Every day for the past week or so, Ennis Rakestraw has let Jaylon Carlies know he’s a traitor. The two second-year players became fast friends after they each enrolled at Missouri last summer and earned playing time at cornerback during the fall. They would crack jokes with one another in the cornerbacks room, Rakestraw said, and they currently live together.
But at some point within the past two weeks, Carlies has made the move from cornerback to deep safety, one of several players in Missouri’s secondary trying out a new role under new defensive coordinator Steve Wilks. Rakestraw joked that he felt personally betrayed by the position switch.
“I hate that he left me, because we’re roommates at home, so now every time I see him I tell him he’s a traitor,” Rakestraw said with a smile. “… Like we used to be the ones laughing in the meetings, now he done left me.”
No area of Missouri’s team has experienced more turnover since last season ended than the defensive backfield. Former defensive coordinator Ryan Walters, who coached the safeties on a daily basis, left for the same position at Illinois. Cornerbacks coach David Gibbs left to become the co-defensive coordinator at Central Florida. They were replaced by Wilks, who will coach cornerbacks in addition to coordinating the defense, as well as new defensive backs coach Aaron Fletcher. From a personnel standpoint, the Tigers lost the starting safety duo of Joshuah Bledsoe and Tyree Gillespie to the NFL. The only other player on the current roster to start a game at deep safety, Jalani Williams, will miss all of spring practices with an injury. Two-year starting cornerback Jarvis Ware is out for the spring as well due to a torn ACL.
The result, Wilks said while speaking to reporters via Zoom on Tuesday, is a clean slate for all of Missouri’s defensive backs. Who played in the past — or where those players lined up — will have little to do with how reps are divvied up this spring.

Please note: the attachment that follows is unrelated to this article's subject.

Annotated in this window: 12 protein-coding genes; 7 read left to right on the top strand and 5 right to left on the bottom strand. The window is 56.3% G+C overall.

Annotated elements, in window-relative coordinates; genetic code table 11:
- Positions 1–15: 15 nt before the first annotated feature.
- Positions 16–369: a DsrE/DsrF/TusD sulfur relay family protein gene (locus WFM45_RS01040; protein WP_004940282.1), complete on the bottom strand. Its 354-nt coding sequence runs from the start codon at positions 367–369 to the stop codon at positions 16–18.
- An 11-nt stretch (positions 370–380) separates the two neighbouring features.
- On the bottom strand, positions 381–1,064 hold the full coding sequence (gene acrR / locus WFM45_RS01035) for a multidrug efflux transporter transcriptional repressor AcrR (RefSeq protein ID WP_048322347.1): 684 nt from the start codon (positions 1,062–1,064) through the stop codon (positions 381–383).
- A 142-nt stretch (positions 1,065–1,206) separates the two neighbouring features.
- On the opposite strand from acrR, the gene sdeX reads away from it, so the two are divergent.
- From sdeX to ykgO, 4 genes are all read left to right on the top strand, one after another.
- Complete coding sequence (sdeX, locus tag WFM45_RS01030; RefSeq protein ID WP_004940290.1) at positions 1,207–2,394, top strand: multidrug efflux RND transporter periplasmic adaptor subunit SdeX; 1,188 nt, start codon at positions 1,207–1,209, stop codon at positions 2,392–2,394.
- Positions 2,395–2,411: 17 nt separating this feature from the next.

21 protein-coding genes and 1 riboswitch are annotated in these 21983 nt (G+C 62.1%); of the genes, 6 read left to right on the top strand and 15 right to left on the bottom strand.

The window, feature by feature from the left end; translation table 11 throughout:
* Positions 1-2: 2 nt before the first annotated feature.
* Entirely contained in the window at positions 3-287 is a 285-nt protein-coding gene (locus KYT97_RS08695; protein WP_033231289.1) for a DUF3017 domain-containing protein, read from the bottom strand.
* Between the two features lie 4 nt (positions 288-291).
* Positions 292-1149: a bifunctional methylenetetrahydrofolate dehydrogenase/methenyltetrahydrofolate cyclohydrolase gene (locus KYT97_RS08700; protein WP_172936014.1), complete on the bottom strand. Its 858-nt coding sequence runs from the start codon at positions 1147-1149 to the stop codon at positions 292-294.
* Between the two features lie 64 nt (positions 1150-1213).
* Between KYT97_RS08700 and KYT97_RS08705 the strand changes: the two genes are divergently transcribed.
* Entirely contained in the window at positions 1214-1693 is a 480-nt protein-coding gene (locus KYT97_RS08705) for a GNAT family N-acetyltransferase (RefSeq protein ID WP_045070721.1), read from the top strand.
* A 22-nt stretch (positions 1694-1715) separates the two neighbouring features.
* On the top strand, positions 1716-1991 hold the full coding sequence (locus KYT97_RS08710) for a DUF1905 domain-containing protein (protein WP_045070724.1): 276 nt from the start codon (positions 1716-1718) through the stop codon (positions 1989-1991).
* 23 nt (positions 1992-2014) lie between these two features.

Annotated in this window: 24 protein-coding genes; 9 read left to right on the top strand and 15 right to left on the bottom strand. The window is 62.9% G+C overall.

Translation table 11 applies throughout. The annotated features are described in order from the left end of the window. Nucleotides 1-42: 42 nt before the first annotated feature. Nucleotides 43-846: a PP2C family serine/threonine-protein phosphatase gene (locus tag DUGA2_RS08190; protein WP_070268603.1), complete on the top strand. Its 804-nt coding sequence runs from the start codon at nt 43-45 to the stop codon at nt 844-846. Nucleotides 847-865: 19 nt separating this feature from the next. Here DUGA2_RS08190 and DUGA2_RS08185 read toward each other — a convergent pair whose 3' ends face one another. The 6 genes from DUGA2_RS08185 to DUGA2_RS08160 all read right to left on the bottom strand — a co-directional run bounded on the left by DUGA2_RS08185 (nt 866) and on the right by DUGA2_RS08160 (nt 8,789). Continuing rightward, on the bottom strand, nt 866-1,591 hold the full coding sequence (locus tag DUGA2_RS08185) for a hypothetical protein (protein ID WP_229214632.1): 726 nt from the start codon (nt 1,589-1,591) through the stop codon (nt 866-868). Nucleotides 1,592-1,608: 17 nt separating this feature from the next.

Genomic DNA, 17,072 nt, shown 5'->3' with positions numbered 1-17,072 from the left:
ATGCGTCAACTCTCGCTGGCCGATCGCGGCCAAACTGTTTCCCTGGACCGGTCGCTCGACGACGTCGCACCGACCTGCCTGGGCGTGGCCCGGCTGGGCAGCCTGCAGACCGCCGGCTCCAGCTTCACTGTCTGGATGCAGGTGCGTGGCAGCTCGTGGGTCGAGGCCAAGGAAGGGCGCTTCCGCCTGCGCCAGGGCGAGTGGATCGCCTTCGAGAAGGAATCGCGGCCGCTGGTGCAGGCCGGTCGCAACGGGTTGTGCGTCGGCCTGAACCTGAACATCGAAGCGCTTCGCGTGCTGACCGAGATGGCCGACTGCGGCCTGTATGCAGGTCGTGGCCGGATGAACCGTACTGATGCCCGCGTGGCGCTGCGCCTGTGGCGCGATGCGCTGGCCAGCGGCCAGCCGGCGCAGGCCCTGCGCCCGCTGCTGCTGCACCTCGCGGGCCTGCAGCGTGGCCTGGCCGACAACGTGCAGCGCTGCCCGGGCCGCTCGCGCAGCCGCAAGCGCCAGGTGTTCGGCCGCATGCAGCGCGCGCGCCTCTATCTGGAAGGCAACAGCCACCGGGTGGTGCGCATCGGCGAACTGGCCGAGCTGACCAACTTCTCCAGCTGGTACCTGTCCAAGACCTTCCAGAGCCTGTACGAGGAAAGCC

“I think everyone is starting on equal ground,” Wilks said. “You do see some older guys just with an understanding of being in there with having playing time, understanding concepts of the game. But they’re all still learning the system, and we’ve thrown a lot at them.”
Head coach Eli Drinkwitz has stressed that there’s no depth chart during spring practices, but observing bits and pieces of practices over the past two weeks has suggested that several players could be in line to play either new or expanded roles in the secondary in 2021. Carlies is one of them. The Florida native played mostly wide receiver in high school before moving to the defensive backfield when he arrived at Missouri. He played 255 snaps and started two games at cornerback because the Tigers had a need there last season. Now, he’s made the switch to free safety, the position vacated by Gillespie.
Carlies said his latest position change isn’t nearly as drastic as transitioning from one side of the ball to the other. So far, he’s enjoyed playing safety because it allows him to see the entire offense versus just his man. Both Rakestraw and his coaches said he’s adapted well to the new position.